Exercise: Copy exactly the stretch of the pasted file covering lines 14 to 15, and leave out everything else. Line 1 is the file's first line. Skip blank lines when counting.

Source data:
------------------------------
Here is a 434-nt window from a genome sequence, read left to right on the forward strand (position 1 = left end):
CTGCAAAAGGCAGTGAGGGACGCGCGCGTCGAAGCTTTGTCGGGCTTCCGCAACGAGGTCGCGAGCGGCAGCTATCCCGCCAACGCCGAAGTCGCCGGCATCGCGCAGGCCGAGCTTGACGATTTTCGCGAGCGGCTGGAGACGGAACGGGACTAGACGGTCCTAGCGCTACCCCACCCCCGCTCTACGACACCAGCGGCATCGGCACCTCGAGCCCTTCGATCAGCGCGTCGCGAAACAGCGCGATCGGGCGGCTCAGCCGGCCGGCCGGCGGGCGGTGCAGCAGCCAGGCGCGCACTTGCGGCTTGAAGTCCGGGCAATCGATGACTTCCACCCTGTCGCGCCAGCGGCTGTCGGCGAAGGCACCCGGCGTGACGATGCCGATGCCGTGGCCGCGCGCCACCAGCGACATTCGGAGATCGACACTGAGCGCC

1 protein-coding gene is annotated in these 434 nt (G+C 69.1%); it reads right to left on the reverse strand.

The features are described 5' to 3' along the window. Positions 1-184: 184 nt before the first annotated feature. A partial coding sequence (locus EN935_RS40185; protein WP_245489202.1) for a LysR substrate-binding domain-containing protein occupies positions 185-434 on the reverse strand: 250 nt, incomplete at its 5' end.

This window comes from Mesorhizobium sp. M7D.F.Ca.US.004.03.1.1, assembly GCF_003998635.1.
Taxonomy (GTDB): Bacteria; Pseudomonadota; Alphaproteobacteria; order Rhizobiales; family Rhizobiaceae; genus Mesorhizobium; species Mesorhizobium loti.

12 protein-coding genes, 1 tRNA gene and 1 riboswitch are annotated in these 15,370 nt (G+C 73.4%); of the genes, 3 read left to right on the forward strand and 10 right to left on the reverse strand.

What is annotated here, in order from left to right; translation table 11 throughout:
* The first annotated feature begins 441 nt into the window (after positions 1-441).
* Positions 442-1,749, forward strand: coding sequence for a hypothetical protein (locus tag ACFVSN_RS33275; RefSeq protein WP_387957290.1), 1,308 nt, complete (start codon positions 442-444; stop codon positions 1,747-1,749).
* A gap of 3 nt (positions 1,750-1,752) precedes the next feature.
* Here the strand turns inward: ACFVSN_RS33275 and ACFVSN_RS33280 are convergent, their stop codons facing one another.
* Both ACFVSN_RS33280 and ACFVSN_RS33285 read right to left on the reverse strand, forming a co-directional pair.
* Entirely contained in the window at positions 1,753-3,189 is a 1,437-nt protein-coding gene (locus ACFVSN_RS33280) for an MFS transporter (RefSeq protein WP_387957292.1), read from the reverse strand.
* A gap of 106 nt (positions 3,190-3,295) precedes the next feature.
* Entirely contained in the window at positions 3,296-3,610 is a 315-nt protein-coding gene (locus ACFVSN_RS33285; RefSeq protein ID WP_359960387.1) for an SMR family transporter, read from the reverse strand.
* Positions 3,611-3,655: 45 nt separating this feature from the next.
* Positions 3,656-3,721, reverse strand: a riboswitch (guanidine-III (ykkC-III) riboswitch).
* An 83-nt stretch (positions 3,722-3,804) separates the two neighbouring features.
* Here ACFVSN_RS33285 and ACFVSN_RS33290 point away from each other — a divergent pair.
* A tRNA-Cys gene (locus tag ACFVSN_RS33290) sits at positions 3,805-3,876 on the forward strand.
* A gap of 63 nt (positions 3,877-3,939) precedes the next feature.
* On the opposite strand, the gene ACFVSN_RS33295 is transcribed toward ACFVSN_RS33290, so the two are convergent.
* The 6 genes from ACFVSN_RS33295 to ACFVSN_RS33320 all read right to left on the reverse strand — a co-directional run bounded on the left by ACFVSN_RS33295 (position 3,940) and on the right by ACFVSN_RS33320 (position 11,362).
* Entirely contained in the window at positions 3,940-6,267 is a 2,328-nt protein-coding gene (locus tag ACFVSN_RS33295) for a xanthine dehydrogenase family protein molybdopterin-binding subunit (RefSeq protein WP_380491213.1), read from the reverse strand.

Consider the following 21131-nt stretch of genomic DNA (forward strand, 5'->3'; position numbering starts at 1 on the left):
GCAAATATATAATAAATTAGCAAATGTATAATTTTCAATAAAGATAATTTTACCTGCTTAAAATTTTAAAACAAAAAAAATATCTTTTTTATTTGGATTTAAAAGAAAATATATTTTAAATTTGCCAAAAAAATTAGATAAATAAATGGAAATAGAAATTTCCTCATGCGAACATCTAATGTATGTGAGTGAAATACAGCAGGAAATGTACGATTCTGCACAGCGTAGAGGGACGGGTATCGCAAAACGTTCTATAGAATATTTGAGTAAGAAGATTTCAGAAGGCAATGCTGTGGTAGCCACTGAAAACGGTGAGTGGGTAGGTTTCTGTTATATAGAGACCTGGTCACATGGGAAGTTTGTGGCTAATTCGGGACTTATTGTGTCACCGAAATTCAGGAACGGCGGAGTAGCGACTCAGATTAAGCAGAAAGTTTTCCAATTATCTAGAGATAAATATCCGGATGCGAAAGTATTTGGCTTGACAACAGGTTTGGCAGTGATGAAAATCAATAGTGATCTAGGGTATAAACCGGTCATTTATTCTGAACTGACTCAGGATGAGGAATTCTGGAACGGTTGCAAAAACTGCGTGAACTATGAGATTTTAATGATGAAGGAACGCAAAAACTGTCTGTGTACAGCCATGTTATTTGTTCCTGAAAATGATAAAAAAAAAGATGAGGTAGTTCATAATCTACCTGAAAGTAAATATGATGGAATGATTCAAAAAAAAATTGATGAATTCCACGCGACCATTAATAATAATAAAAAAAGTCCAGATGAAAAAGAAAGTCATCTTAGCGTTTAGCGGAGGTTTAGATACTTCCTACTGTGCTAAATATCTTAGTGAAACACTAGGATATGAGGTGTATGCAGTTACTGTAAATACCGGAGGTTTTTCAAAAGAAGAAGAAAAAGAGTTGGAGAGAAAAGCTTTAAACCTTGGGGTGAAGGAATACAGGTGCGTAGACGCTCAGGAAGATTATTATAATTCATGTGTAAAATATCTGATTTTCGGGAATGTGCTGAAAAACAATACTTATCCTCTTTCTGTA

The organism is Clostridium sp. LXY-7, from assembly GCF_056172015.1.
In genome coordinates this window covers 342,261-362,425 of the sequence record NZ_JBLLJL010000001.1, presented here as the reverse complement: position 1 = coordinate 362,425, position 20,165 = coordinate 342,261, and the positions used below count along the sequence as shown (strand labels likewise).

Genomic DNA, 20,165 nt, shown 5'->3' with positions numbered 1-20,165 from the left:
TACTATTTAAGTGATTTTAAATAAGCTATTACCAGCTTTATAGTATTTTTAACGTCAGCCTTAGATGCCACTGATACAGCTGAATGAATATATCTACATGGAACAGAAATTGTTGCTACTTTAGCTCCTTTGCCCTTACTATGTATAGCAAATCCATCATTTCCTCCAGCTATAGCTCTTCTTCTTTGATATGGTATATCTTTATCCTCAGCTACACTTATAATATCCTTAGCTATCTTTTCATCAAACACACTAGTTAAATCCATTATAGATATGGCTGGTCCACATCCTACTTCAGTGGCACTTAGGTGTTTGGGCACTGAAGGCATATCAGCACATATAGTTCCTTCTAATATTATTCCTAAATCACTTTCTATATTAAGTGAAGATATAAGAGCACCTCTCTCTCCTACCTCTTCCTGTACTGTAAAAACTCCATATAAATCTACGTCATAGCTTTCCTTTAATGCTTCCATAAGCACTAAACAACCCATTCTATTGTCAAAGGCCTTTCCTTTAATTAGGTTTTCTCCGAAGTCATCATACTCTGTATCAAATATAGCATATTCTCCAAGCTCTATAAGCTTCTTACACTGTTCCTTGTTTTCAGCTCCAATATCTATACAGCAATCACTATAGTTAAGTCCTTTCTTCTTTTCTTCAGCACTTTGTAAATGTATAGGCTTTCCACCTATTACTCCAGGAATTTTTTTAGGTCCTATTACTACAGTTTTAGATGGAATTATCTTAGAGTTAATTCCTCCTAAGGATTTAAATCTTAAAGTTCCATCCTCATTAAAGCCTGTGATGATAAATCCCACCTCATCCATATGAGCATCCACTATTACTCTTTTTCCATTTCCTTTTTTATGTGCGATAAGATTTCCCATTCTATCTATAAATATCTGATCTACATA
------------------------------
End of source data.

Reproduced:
* Entirely contained in the window at positions 1,753-3,189 is a 1,437-nt protein-coding gene (locus ACFVSN_RS33280) for an MFS transporter (RefSeq protein WP_387957292.1), read from the reverse strand.
* A gap of 106 nt (positions 3,190-3,295) precedes the next feature.